Feb 022017
a sydney taxi parks in a city bike lane

Not so long ago, lending for taxi medallions was a safe bet. Now it’s pretty risky, as US lender Capital One revealed in a presentation last week.

Bloomberg reports the lender believes over eighty percent of its taxi loans are at risk of default.

In New York, medallion values have halved while in San Francisco taxi companies are going out of business. As a result Capital One’s loans that looked good a few years ago are now risky.

That problem is global. As I wrote two years ago for The Australian, the Aussie taxi industry has been tipped upside down by Uber and a cast of smaller competitors.

How the taxi companies failed to adapt is interesting. In most cities they were protected by a nest of laws and regulations that were ostensibly to protect passengers and drivers but actually acted to create high barriers that benefited license owners.

In most cities, certainly in New York and Sydney, taxis were dirty and unreliable – drivers were treated poorly and passengers were taken for granted – which made alternatives attractive even before the cheaper UberX and Lyft services arrived.

The protection also made the taxi companies slow to adopt new technologies. There was no reason why Australia’s Cabcharge or San Francisco’s Yellow Cab Company couldn’t have developed a smartphone app to order taxis, track progress and improve business expense reporting – that they didn’t speaks volumes about their inefficiency and complacency.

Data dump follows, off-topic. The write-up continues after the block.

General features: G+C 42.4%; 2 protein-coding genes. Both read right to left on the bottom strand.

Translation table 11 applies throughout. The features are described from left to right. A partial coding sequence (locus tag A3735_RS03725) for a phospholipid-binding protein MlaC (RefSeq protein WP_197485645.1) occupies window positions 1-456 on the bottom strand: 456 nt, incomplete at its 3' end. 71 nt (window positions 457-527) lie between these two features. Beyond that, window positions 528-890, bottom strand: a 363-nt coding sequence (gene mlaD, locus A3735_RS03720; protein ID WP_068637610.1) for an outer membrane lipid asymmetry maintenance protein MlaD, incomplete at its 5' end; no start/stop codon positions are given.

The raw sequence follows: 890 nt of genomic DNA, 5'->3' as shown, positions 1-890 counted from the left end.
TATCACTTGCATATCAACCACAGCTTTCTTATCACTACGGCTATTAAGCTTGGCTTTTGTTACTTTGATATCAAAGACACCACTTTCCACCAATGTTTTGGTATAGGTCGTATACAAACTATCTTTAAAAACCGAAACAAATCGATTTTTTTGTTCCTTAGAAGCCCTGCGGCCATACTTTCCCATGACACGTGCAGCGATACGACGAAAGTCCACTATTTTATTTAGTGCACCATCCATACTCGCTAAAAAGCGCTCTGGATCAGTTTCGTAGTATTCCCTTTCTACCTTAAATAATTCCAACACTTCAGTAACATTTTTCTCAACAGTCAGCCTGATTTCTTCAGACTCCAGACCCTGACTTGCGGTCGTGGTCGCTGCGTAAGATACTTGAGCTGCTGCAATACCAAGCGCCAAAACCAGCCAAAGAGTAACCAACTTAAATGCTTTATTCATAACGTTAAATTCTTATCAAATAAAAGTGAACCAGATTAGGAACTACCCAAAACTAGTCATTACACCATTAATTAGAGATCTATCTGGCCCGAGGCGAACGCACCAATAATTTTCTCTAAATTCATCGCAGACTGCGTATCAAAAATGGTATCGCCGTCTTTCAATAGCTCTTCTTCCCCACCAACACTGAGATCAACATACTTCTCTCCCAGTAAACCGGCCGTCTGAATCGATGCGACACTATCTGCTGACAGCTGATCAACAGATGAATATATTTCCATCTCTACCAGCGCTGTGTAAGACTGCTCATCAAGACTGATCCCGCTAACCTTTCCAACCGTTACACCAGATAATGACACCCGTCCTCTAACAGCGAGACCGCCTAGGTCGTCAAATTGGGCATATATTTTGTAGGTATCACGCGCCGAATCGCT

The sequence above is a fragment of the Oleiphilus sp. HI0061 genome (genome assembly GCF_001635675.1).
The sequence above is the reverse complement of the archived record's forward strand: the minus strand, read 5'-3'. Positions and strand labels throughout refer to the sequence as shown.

Being complacent was understandable though as regulators were tame and kept competitors out. Customers had nowhere else to go.

When customers did get the chance, they voted with their wallets and now its the bank accounts of taxi owners and their lenders who are hurting.

That Capital One is feeling the effects of that change is telling – when genuine disruption happens there’s a range of businesses, people and stakeholders affected. We should never underestimate that.

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